Quite simply, Demolition Man is everything I heard it was.  There’s action galore of course, but what really surprised me about the film was how funny it was.  I don’t want to go through and explain the plot of the film, that’s what search engines are for, but I will say that it’s often very hard to find a film that is able to balance both action and humor at the same time.  Sometimes, all a film needs to provide are some explosions and some great one-liners and this film has both in spades.

    I’d heard that Wesley Snipes is about as close as you can get to The Joker in The Dark Knight here, but I didn’t get that vibe from him.  Sure, he’s all about causing havoc, and he does seem to react with no regard for consequences, but I never got that sinister feel the way I did with Joker. Not to say he wasn’t good, I totally bought that Stallone was the only guy capable of bringing him down.  The chemistry between the two is what really sells the film.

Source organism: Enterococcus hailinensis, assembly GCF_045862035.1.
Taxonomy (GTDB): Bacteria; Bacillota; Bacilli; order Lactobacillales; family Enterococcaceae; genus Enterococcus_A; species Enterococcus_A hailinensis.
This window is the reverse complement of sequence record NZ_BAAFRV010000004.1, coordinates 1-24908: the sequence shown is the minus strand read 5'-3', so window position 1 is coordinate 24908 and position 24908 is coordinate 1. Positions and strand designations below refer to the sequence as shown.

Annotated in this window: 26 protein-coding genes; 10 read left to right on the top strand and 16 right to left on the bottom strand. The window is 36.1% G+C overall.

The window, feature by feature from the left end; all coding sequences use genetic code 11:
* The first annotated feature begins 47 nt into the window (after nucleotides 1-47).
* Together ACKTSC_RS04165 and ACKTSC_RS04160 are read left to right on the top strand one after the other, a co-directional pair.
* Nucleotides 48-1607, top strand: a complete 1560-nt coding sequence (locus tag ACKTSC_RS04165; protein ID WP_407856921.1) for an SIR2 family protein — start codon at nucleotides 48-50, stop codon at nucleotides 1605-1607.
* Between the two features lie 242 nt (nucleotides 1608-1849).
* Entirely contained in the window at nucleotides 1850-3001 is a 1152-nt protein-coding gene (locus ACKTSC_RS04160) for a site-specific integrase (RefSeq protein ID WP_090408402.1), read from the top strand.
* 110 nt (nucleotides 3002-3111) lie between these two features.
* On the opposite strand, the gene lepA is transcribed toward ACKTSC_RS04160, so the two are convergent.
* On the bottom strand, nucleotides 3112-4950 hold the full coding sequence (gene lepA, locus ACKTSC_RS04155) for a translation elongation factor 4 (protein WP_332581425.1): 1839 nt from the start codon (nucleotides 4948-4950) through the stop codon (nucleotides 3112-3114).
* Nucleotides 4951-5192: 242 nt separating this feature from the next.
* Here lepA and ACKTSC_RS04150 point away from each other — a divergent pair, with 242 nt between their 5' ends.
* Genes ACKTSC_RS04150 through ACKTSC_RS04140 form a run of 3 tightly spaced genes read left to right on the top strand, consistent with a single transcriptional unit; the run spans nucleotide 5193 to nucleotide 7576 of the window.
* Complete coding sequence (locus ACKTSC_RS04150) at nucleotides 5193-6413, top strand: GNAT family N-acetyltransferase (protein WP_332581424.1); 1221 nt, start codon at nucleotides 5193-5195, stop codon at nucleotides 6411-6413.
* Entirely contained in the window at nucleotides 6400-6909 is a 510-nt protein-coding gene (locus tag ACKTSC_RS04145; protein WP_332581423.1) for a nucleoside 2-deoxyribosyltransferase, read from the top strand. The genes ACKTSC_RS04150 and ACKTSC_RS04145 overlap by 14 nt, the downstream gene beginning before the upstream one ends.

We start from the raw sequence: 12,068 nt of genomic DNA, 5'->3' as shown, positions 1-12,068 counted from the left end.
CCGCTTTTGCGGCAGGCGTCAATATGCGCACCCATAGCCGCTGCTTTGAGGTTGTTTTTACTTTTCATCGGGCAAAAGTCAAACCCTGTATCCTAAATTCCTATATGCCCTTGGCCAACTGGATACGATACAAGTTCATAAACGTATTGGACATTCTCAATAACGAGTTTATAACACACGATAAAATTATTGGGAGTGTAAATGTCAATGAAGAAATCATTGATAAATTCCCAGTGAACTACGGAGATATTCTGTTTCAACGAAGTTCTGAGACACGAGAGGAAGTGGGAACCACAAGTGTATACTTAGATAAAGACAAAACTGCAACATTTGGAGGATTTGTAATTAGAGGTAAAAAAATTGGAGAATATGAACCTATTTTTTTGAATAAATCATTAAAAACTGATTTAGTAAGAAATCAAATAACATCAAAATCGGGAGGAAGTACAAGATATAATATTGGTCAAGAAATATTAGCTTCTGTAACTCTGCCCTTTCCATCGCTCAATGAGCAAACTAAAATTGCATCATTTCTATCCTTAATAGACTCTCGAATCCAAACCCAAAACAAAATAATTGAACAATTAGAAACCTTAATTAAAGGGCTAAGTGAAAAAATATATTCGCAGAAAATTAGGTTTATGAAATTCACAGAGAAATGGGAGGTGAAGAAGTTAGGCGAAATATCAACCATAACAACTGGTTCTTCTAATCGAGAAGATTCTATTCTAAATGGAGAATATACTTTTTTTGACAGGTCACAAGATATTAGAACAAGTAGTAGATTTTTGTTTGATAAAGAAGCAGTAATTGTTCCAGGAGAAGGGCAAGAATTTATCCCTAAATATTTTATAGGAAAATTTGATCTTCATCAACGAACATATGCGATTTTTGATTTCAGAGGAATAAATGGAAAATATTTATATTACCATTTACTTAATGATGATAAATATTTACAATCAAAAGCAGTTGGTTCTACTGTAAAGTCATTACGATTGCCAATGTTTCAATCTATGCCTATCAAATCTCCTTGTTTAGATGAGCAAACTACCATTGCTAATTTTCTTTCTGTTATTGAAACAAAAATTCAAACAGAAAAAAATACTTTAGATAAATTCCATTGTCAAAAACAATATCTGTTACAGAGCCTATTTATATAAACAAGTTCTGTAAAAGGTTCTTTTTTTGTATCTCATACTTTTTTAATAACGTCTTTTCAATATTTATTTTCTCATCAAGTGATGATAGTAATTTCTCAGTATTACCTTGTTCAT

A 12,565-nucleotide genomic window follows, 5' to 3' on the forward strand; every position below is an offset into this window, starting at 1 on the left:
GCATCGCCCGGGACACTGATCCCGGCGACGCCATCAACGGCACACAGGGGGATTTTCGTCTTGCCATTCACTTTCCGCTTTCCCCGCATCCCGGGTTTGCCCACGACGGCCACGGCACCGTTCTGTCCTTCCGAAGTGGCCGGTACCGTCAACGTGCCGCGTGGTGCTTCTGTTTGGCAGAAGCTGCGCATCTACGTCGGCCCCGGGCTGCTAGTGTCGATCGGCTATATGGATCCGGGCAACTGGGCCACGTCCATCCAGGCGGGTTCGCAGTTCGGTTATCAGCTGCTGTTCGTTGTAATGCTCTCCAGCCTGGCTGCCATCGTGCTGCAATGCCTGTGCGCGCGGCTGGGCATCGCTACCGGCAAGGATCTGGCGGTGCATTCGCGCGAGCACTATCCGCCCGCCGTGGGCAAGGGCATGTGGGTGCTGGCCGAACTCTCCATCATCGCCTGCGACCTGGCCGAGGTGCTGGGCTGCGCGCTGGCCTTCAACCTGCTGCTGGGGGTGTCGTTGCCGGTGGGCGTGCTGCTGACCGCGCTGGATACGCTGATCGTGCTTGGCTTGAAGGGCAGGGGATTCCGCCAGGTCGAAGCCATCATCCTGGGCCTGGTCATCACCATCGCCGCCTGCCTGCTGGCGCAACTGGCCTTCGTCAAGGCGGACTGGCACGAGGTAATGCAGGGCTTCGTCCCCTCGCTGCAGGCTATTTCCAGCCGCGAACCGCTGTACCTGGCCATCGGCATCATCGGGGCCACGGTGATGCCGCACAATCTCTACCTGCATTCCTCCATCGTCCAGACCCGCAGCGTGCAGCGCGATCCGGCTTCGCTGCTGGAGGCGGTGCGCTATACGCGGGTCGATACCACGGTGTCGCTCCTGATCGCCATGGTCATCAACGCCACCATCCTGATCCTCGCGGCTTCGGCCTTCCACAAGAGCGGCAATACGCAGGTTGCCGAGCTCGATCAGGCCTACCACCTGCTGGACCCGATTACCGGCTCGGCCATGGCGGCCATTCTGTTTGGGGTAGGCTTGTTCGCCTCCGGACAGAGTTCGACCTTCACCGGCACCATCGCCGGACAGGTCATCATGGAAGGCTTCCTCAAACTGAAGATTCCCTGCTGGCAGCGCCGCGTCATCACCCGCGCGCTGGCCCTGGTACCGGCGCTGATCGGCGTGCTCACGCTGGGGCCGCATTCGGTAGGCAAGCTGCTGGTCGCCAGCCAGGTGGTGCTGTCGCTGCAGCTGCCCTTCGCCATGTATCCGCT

Sandra Bullock is here mostly to provide comic relief, which is alright by me.  Her fascination with late 20th century culture leads to quite a few hilarious lines, as she can never get her point across quite right.  There is also a “sex” scene which is among the strangest things I’ve ever seen in a movie.  I believe Stallone’s facial expressions here were what led to the invention of screencaps. 

    Demolition Man is not a perfect film by any means but for a fun romp that doesn’t take it self seriously and one that is still able to make you think, you can’t find one better.